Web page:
The near-real time mapping of LSC complements the information provided in the yearly land cover maps. For instance, the continuous, near-real time information on LSC has the potential to capture both land cover dynamics (e.g. forest loss) and to get information on seasonal dynamics (e.g. seasonal presence of water, snow and ice). The dynamic nature of the LSC may additionally support downstream applications, such as the production of land cover and land cover change products. For instance, temporal information on the presence of bare and herbaceous vegetation may support the classification of cropland and grassland on an annual basis. Other applications may extend to mapping of dynamics (e.g. the mapping of snow, water, or vegetation cycles) or the generation of user-defined classification systems (e.g., the mapping of ephemeral versus persistent water bodies based on user-defined thresholds).  

Yet, given that restricted or no temporal information is available for the near real-time updates, the LSC classes should be tailored to match surface properties that are directly observable from single scenes. From a single vegetated scene, it is for instance difficult to distinguish grassland and cropland. To make this differentiation, temporal information on harvest and sowing/planting events should be available. Hence, pixels that are covered by cropland (land use/land cover class) will be mapped as a combination of bare/sparsely vegetated and herbaceous vegetation in the LSC. 

Using innovative technologies to create the new Land Surface Categories

To map the LSC, we are training deep learning architectures that are fed with a set of Sentinel-2 features and localizing features (such as latitude and longitude). Deep learning models have the capacity to capture spatial context, but require a large number of training samples, which is time consuming to annotate from single scenes. To facilitate the collection of LSC annotations, a novel annotation tool is being developed that supports active learning.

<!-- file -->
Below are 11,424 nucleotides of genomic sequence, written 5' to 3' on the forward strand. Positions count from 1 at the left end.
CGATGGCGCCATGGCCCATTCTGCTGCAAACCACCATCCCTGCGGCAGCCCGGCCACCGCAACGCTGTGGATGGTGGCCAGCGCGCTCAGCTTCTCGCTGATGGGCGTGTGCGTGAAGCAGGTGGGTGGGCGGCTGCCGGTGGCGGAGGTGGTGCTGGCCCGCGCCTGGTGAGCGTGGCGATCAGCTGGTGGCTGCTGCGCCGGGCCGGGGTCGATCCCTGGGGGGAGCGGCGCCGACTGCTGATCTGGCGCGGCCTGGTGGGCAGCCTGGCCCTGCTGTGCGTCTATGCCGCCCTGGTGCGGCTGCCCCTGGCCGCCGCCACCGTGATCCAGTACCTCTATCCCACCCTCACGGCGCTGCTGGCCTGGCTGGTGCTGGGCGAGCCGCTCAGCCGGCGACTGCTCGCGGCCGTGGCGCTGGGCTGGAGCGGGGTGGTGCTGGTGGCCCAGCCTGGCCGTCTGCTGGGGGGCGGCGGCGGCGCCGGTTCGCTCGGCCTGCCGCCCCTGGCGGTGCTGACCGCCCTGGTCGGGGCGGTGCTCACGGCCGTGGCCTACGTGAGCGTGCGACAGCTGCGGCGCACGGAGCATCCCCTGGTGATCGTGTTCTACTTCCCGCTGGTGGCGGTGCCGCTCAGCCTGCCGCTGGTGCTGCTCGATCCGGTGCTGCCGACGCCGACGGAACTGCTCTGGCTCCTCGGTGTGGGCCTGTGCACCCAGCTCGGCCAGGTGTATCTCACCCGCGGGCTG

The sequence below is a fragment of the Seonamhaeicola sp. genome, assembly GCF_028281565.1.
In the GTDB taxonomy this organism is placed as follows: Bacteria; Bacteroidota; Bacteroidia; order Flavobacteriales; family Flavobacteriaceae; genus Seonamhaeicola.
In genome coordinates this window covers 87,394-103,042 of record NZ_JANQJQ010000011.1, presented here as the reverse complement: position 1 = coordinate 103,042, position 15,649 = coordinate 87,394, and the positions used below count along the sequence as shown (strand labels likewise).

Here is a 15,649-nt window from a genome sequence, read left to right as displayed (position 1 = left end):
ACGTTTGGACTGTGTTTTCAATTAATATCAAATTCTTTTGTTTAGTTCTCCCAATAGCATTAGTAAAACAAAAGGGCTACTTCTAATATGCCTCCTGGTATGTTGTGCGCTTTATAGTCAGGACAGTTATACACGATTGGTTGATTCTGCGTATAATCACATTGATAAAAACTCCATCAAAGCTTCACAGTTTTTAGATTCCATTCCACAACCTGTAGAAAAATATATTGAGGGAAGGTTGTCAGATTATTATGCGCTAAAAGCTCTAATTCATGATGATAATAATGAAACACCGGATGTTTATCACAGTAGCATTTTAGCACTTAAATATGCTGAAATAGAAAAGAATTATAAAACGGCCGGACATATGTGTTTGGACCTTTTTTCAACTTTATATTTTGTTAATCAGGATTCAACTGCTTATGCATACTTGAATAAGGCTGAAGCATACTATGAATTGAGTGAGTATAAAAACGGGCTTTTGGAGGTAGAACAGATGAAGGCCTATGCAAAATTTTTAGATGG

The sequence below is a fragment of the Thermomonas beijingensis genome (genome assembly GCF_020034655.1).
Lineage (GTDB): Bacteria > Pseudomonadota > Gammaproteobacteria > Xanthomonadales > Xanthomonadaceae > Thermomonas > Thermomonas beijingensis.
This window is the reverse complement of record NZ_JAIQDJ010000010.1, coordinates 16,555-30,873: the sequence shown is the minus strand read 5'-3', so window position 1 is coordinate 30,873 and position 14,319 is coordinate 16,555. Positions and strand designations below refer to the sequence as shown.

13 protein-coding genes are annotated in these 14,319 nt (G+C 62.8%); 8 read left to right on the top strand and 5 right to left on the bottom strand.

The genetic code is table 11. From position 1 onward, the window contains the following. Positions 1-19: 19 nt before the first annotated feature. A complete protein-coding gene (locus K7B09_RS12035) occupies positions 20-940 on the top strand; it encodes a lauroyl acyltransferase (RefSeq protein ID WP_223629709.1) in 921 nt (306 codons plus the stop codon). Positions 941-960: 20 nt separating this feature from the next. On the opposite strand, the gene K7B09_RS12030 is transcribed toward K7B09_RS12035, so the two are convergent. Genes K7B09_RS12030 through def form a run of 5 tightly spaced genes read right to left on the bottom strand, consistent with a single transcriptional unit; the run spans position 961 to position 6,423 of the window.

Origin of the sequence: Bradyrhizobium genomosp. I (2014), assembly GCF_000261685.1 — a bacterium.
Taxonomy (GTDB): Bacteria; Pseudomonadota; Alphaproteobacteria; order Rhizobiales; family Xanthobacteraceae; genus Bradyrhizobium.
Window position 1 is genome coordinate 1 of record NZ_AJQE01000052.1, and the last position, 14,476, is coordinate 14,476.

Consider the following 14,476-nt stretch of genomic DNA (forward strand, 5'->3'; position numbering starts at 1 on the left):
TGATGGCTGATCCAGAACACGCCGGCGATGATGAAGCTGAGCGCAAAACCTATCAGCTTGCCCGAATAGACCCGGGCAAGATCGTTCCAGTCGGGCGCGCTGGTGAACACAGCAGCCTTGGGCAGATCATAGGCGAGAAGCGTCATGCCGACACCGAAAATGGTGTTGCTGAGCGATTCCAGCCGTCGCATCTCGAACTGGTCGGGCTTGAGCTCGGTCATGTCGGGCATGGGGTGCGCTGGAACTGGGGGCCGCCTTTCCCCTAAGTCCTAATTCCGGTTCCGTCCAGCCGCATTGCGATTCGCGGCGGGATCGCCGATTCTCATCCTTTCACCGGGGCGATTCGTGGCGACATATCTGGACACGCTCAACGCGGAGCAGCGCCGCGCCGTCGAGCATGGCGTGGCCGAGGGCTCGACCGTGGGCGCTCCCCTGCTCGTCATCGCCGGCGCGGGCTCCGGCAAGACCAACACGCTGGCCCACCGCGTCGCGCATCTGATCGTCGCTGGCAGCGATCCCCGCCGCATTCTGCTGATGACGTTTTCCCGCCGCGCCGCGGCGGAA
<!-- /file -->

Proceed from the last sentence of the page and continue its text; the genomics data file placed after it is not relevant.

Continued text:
The main challenge while developing the product is to maximize temporal consistency while keeping the sensitivity to change. During several months, the spectral signal of herbaceous and woody vegetation is for instance similar, leading to confusion between these classes. This results in false seasonal fluctuations in woody cover. Hence, the method should find a balance between reducing these fluctuations induced by confusion and maximizing the capacity to find near real-time changes in woody cover due to harvest, planting, etc. 

LSC dynamics in Portugal over an area that experienced forest loss

LSC dynamics in Portugal in an area that experienced forest loss

LSC dynamics in Portugal over a cropland area

LSC dynamics in Portugal over a cropland area

In line image credit: VITO

Cover image credit: European Union, Copernicus Sentinel-2 imagery 

Would you be interested to follow the results of EvoLand and the development of this candidate prototype? Sign up for our newsletter (here below or via this form), follow us on LinkedIn, Mastodon or X (Twitter). 

Questions about the article or the project? E-mail us at 


This article is part of a series providing more details on all 11 EvoLand candidate prototypes 


Stay current! Subscribe to our EvoLand newsletter!